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1800 U.S. Census Quick Facts

  • 1800 U.S. Census Date:
    August 4, 1800
    (All reported data is “as of” this official date chosen by the census Agency)
  • Census Duration:
    9 months
  • 1800 U.S. Census Population:
    5,308,483
  • President during 1800 Census:
    John Adams

1800 Census Data: 2nd United States Census

  • The inhabitants of The District of Columbia were included under Maryland in the 1800 Census.
  • Of the 5,308,483 people reported living in the United States, 893,602 were slaves.
  • 16 states participated
  • News states in 1800 Census: Kentucky, Tennessee, Vermont

Information requested by the 1800 U.S. Census


  • Name of the head of the family
  • Number of free white males

    • Under 10 years of age
    • Between 10 and 16
    • Between 16 and 26, including the head of the family
    • Between 26 and 45, including the head of the family
    • 45 and upwards, including the head of the family

  • Number of free white females

    • Under 10 years of age
    • Between 10 and 16
    • Between 16 and 26, including the head of the family
    • Between 26 and 45, including the head of the family
    • 45 and upwards, including the head of the family

  • Number of other free persons, except Indians, not taxed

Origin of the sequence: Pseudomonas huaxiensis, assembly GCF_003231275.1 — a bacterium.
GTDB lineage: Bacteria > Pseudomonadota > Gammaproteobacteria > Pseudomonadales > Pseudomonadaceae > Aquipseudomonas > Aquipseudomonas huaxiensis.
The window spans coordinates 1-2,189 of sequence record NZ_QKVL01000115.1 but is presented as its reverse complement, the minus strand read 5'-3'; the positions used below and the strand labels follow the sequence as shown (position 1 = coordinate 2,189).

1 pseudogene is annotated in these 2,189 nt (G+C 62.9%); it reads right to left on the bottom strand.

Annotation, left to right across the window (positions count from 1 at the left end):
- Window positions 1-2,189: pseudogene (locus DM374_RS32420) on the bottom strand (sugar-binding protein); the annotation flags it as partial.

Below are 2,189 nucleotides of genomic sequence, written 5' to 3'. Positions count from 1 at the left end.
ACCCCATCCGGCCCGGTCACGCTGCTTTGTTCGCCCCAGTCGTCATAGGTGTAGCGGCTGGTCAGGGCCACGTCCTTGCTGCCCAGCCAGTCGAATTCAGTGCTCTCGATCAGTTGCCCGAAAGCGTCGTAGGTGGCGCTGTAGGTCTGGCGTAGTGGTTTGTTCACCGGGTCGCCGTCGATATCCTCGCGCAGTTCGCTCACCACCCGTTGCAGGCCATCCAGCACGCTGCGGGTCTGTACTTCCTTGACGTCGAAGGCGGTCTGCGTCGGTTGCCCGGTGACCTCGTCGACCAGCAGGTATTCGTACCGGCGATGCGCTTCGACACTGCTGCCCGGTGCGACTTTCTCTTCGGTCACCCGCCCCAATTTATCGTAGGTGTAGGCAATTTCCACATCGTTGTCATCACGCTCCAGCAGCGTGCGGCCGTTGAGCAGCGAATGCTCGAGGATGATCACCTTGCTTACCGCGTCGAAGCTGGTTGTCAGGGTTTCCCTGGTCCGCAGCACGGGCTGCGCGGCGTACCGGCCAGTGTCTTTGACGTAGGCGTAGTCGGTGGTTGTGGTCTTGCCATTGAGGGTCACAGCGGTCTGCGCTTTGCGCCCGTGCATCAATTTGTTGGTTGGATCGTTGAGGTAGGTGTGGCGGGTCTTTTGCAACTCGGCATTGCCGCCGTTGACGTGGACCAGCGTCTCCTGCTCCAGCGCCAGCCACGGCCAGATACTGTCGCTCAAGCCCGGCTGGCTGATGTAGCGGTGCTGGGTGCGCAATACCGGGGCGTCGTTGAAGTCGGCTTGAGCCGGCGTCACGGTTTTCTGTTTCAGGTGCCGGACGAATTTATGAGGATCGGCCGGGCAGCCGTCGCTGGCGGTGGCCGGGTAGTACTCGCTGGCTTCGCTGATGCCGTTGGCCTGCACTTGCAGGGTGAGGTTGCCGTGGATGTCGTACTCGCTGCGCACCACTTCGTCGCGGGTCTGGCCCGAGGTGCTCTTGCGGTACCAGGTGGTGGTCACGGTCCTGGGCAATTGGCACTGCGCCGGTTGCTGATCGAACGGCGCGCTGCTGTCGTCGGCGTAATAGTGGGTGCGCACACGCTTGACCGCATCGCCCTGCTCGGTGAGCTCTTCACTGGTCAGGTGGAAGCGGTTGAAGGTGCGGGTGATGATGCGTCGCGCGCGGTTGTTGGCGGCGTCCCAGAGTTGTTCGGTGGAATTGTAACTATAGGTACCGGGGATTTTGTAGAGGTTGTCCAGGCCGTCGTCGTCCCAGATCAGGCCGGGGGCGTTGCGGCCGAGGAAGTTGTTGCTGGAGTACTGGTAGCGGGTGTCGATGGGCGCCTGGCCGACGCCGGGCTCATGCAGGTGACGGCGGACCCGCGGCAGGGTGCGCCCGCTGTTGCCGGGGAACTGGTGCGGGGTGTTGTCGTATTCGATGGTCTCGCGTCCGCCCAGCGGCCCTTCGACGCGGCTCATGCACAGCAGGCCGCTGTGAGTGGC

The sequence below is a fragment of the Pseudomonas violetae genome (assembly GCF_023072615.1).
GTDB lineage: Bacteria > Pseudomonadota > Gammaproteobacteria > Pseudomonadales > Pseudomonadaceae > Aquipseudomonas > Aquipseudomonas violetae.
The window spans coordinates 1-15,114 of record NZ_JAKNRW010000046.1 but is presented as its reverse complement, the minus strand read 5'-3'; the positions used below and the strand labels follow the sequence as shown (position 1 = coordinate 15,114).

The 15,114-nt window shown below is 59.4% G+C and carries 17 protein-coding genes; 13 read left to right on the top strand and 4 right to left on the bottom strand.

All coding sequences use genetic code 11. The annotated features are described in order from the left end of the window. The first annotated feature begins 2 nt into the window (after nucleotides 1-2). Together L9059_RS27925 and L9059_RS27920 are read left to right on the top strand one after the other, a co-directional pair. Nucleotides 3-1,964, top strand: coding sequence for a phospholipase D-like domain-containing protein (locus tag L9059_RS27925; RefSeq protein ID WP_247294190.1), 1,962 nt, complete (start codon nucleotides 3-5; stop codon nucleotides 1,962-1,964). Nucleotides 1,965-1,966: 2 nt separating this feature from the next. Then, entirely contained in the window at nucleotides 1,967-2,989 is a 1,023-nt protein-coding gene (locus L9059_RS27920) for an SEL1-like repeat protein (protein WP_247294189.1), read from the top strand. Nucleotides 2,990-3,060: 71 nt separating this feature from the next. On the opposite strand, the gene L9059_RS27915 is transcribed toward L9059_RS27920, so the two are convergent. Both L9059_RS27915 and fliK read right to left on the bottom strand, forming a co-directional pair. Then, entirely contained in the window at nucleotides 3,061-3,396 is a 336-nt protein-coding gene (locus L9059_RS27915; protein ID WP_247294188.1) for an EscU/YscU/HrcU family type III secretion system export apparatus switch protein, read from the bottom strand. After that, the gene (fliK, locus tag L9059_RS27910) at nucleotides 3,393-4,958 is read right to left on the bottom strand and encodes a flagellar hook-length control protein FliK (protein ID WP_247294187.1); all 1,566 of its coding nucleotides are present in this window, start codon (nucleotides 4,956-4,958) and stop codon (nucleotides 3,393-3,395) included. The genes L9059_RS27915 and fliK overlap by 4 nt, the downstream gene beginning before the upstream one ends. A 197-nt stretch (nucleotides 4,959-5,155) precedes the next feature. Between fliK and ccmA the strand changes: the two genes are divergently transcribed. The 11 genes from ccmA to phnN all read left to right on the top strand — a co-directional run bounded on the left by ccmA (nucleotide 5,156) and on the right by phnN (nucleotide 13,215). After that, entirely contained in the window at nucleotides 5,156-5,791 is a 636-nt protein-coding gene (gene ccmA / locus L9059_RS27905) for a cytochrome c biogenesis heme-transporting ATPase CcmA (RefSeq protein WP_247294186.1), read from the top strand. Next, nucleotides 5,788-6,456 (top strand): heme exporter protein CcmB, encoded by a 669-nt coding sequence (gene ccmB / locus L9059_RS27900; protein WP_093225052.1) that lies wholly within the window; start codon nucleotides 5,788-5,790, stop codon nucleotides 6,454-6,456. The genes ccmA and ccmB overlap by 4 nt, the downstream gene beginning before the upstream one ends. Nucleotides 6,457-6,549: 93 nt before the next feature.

• Number of slaves

What was lost from the 1800 U.S. Census?

Original records of the 1800 census from Georgia, Kentucky, New Jersey, Tennessee and Virginia were lost as well as records from Indiana, Mississippi and Northwest Territories.

Famous people in history: Eli Whitney

Eli Whitney is perhaps best known for his 1794 patent of the cotton gin, which revolutionized the tedious process of cleaning fiber from seeds of cotton. His invention was so successful it was often pirated and Whitney experienced years of court battles and licensing infringement over the invention.

With the invention of the cotton gin (short for engine), cotton grew into the most important crop in the U.S. by the turn of the 19th century. Production of cotton grew astronomically in the coming decades, and was further aided by the growth of slave labor. By 1860, one third of the Southern population, or four million people, in the U.S. were enslaved.

Historical events surrounding the 1800 U.S. Census


  • April 24, 1800: The Library of Congress is founded.
  • November 16, 1801: The first edition of the New York Post is published.
  • May 14, 1804: Lewis & Clark begin their expedition into the newly acquired Louisiana Territory.